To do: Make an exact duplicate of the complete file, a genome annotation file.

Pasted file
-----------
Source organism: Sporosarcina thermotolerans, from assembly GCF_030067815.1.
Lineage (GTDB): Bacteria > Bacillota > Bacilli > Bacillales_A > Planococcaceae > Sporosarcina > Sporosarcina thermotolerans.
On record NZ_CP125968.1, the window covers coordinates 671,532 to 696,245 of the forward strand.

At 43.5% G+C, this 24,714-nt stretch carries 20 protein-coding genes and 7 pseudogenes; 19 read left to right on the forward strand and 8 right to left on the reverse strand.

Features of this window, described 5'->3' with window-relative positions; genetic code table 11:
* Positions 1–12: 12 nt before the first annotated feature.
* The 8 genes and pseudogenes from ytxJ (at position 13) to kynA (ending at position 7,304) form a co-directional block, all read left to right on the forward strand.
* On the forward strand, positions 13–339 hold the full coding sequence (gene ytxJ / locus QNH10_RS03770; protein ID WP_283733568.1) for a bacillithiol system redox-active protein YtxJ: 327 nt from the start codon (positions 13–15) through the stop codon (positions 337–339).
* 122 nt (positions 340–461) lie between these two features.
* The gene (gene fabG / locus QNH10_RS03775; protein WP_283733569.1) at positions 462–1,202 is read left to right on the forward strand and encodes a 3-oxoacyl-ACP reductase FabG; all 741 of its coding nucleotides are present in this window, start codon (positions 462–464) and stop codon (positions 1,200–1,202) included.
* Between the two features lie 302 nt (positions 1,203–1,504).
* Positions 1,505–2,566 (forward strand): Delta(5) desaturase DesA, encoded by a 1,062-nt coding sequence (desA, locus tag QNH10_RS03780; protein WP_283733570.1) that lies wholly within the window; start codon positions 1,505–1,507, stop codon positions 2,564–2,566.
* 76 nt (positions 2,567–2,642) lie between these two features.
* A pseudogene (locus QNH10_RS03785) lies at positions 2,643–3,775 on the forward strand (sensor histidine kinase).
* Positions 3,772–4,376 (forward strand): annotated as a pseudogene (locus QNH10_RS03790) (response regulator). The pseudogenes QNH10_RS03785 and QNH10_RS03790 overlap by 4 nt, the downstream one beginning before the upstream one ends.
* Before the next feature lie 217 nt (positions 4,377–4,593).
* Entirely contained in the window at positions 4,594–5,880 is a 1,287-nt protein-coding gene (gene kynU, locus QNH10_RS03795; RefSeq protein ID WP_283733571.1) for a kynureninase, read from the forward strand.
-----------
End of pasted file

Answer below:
Source organism: Sporosarcina thermotolerans, from assembly GCF_030067815.1.
Lineage (GTDB): Bacteria > Bacillota > Bacilli > Bacillales_A > Planococcaceae > Sporosarcina > Sporosarcina thermotolerans.
On record NZ_CP125968.1, the window covers coordinates 671,532 to 696,245 of the forward strand.

At 43.5% G+C, this 24,714-nt stretch carries 20 protein-coding genes and 7 pseudogenes; 19 read left to right on the forward strand and 8 right to left on the reverse strand.

Features of this window, described 5'->3' with window-relative positions; genetic code table 11:
* Positions 1–12: 12 nt before the first annotated feature.
* The 8 genes and pseudogenes from ytxJ (at position 13) to kynA (ending at position 7,304) form a co-directional block, all read left to right on the forward strand.
* On the forward strand, positions 13–339 hold the full coding sequence (gene ytxJ / locus QNH10_RS03770; protein ID WP_283733568.1) for a bacillithiol system redox-active protein YtxJ: 327 nt from the start codon (positions 13–15) through the stop codon (positions 337–339).
* 122 nt (positions 340–461) lie between these two features.
* The gene (gene fabG / locus QNH10_RS03775; protein WP_283733569.1) at positions 462–1,202 is read left to right on the forward strand and encodes a 3-oxoacyl-ACP reductase FabG; all 741 of its coding nucleotides are present in this window, start codon (positions 462–464) and stop codon (positions 1,200–1,202) included.
* Between the two features lie 302 nt (positions 1,203–1,504).
* Positions 1,505–2,566 (forward strand): Delta(5) desaturase DesA, encoded by a 1,062-nt coding sequence (desA, locus tag QNH10_RS03780; protein WP_283733570.1) that lies wholly within the window; start codon positions 1,505–1,507, stop codon positions 2,564–2,566.
* 76 nt (positions 2,567–2,642) lie between these two features.
* A pseudogene (locus QNH10_RS03785) lies at positions 2,643–3,775 on the forward strand (sensor histidine kinase).
* Positions 3,772–4,376 (forward strand): annotated as a pseudogene (locus QNH10_RS03790) (response regulator). The pseudogenes QNH10_RS03785 and QNH10_RS03790 overlap by 4 nt, the downstream one beginning before the upstream one ends.
* Before the next feature lie 217 nt (positions 4,377–4,593).
* Entirely contained in the window at positions 4,594–5,880 is a 1,287-nt protein-coding gene (gene kynU, locus QNH10_RS03795; RefSeq protein ID WP_283733571.1) for a kynureninase, read from the forward strand.